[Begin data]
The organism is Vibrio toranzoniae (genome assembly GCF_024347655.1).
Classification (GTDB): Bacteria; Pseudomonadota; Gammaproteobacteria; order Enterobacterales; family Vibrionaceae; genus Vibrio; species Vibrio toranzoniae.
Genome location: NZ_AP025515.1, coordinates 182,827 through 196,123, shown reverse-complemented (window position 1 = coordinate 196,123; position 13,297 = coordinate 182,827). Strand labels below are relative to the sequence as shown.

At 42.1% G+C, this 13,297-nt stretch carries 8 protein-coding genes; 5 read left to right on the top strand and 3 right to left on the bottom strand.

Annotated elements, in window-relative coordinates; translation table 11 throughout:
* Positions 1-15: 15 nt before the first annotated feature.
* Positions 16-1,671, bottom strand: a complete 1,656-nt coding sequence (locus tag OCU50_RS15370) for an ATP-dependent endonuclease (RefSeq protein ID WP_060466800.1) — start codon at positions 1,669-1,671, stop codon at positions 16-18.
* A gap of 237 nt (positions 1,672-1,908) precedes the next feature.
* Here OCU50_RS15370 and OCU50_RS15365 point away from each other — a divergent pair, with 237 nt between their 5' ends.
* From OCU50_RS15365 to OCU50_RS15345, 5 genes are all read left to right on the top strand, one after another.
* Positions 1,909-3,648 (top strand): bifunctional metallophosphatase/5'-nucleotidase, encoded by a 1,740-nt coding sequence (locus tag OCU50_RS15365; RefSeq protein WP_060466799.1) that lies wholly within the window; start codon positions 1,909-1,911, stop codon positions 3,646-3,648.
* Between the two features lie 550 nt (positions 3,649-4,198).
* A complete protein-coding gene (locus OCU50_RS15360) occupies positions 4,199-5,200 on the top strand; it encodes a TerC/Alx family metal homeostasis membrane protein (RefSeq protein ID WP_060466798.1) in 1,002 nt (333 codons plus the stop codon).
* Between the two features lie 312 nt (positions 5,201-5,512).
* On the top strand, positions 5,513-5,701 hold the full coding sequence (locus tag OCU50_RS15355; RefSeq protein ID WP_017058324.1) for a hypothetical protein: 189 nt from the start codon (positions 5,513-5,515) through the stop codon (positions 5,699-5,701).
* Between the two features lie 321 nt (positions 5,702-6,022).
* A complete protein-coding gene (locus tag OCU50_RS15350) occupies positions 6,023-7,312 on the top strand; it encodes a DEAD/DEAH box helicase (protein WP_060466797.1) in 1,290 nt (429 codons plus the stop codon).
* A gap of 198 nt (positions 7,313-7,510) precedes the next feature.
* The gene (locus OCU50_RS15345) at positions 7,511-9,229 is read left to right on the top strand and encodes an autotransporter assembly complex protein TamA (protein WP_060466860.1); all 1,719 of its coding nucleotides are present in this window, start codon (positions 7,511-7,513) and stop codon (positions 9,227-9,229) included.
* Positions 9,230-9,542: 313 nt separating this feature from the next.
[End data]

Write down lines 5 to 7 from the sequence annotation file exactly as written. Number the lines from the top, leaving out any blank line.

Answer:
Annotated elements, in window-relative coordinates; translation table 11 throughout:
* Positions 1-15: 15 nt before the first annotated feature.
* Positions 16-1,671, bottom strand: a complete 1,656-nt coding sequence (locus tag OCU50_RS15370) for an ATP-dependent endonuclease (RefSeq protein ID WP_060466800.1) — start codon at positions 1,669-1,671, stop codon at positions 16-18.